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How Do You Investigate Foreign Corrupt Practices Act Crimes? Examine the Digital Evidence!

Law Bulletin Publishing Company’s FCPA Conference Highlights a Study of the Alstom $772 Million Criminal Penalty Case.  Where was the smoking gun?  In the Emails.

As usual, the Law Bulletin Publishing Company’s Annual White Collar Crime and Corporate Governance Seminar in Chicago was outstanding, and featured panelists including Dan Webb and other elite Chicago attorneys.  This year’s program provided insight into the recent FCPA conviction of Alstom S.A., the French multinational firm that pleaded guilty to violations of the FCPA and agreed to a record $772 Million criminal penalty.  Alstom was found guilty of offering $75 Million in bribes through “consultants” to win $4 billion in power generation facility business in Indonesia, Saudi Arabia, Egypt, and the Bahamas.  In addition, five senior executives of Alstom were personally charged.

E-mailThis was a well-covered case, one you have most likely heard about previously.  But what you may not have known is the prominent, but not surprising, role that recovered Electronically Stored Information (ESI) played in the case.  Consider the compelling nature of one recovered email…

On or about December 2, 2003, after receiving an email from an Alstom finance employee stating that she could not process the invoice for “Consultant A” because there was insufficient proof of the services provided by “Consultant A” to justify payment of the invoice, an Alstom US Project manager called the Alstom finance employee and stated if she…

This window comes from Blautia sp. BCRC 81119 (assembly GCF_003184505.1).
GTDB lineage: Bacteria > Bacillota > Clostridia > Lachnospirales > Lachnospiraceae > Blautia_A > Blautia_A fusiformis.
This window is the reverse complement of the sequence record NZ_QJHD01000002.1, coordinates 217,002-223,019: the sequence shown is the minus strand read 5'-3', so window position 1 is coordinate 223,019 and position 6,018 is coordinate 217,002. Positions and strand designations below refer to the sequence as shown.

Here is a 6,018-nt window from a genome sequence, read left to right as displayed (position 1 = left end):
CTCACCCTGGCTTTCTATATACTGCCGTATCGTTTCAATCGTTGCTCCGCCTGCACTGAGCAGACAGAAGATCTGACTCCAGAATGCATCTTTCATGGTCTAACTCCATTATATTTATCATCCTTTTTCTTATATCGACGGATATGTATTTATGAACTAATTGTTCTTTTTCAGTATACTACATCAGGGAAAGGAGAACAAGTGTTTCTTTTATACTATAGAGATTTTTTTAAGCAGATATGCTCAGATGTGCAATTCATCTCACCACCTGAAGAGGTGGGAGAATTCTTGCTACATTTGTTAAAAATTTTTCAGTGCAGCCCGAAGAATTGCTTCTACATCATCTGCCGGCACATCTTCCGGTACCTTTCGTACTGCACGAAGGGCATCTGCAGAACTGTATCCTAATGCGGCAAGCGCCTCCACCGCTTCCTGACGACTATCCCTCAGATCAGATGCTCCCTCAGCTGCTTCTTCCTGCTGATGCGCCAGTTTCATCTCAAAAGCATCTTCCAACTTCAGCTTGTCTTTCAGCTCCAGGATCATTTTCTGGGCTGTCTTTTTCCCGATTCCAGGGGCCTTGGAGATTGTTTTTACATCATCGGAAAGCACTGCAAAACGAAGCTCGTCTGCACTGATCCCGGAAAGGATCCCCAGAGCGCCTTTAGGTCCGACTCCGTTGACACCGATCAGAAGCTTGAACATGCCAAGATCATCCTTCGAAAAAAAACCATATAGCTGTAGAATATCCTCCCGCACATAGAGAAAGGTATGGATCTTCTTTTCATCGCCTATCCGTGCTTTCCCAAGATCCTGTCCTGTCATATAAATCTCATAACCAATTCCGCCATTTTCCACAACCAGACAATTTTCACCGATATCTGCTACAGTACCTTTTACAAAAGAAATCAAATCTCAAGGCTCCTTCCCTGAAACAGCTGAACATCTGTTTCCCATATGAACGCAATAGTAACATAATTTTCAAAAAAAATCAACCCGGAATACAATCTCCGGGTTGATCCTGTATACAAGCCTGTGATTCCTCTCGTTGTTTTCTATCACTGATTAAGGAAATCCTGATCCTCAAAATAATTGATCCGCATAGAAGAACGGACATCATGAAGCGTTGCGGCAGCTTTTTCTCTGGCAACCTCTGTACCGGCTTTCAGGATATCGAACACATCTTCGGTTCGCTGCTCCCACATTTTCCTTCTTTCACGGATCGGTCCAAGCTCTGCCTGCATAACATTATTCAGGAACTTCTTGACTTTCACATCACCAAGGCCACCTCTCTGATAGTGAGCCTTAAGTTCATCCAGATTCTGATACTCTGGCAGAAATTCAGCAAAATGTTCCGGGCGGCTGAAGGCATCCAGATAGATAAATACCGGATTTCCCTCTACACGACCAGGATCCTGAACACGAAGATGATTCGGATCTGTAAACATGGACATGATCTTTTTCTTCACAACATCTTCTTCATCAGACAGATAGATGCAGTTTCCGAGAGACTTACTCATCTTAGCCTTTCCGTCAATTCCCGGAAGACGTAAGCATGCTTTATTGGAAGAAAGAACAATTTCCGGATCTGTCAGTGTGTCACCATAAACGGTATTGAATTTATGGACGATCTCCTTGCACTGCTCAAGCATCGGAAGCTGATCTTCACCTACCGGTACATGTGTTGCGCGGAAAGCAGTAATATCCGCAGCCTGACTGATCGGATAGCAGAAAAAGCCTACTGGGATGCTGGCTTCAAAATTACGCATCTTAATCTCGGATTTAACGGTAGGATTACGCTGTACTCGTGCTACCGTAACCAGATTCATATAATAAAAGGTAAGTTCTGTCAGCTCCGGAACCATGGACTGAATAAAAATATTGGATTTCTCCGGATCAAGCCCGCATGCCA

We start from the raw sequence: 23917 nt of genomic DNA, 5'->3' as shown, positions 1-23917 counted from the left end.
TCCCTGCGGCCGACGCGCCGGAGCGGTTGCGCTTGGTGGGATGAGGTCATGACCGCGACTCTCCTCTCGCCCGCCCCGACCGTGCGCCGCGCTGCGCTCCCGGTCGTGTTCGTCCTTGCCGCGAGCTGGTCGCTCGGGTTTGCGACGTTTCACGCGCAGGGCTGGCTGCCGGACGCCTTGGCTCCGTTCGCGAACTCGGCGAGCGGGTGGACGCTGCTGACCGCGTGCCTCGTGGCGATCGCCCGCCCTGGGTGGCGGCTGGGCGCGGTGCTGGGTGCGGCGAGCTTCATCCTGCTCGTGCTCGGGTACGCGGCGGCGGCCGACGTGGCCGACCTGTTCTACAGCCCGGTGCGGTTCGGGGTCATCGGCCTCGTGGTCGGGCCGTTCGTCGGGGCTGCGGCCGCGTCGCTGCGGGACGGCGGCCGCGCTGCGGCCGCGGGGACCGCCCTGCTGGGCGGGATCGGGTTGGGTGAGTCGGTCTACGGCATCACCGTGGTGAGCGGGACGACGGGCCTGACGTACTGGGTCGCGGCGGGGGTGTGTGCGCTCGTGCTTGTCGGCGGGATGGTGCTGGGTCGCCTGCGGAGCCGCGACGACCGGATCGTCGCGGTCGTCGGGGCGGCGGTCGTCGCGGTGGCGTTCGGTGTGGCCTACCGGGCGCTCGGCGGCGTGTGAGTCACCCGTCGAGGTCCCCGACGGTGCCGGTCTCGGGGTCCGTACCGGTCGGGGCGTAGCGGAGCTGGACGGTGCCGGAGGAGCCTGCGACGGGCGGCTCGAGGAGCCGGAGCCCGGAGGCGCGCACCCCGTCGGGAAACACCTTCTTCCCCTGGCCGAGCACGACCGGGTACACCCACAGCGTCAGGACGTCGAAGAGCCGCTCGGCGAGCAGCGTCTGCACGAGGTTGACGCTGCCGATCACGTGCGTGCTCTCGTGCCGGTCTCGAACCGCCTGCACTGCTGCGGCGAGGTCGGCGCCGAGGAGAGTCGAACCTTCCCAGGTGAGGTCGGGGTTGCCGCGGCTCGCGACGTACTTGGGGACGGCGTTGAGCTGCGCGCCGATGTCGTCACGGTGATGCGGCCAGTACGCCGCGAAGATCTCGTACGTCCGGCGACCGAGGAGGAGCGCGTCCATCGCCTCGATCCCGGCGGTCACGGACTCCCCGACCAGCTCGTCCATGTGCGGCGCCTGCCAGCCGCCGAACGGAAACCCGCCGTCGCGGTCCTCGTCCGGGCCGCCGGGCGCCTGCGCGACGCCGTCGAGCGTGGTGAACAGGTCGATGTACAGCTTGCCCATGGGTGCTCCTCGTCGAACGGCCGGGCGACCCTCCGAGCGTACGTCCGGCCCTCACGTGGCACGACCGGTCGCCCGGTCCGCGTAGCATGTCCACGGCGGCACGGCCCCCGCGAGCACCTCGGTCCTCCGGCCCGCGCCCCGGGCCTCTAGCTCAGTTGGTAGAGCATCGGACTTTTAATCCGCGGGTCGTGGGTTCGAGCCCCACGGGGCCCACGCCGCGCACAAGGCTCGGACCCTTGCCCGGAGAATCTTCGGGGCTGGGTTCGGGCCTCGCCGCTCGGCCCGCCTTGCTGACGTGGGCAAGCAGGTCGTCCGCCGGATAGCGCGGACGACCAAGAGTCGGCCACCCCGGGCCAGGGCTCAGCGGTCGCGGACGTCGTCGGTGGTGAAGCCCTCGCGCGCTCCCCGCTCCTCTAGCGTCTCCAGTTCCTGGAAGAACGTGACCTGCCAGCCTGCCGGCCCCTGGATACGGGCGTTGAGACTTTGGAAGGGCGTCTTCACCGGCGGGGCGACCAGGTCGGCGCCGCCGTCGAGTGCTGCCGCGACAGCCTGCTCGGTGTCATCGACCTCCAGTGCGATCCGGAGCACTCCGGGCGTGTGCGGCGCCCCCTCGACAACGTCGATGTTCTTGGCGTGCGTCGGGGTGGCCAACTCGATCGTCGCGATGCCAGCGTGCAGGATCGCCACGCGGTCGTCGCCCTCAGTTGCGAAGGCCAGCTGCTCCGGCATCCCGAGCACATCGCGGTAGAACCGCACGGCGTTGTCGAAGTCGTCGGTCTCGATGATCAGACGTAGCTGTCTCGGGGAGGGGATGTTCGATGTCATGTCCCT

“wanted to have several people put in jail [she] should continue to send emails as [she] had earlier in the day.”
The project manager further instructed her to delete all emails regarding the consultant.   Oops.  This conversation and related emails provided serious ammunition in the DOJ’s complaint against Alstom, filed on December 22, 2014.

The volume of relevant ESI continues to explode.  The sources or “containers” of this often dramatic ESI is changing and expanding rapidly, and mobile devices such as tablets and smart phones continue to multiply the arena of relevant ESI by vast orders of magnitude.  As new sources of ESI play an increasingly important role on the litigation stage, however, (think text messages and social media posts, for example) the “old fashioned” email trail continues to dramatically influence the outcomes of many cases.

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About Jeff Hartman

Jeff is a 30 year veteran of the corporate security, computer forensics, and eDiscovery community and a co-founder and partner at 4Discovery. 4Discovery is a leading provider of computer incident response and computer forensics services to attorneys, corporate security executives, and the information protection community.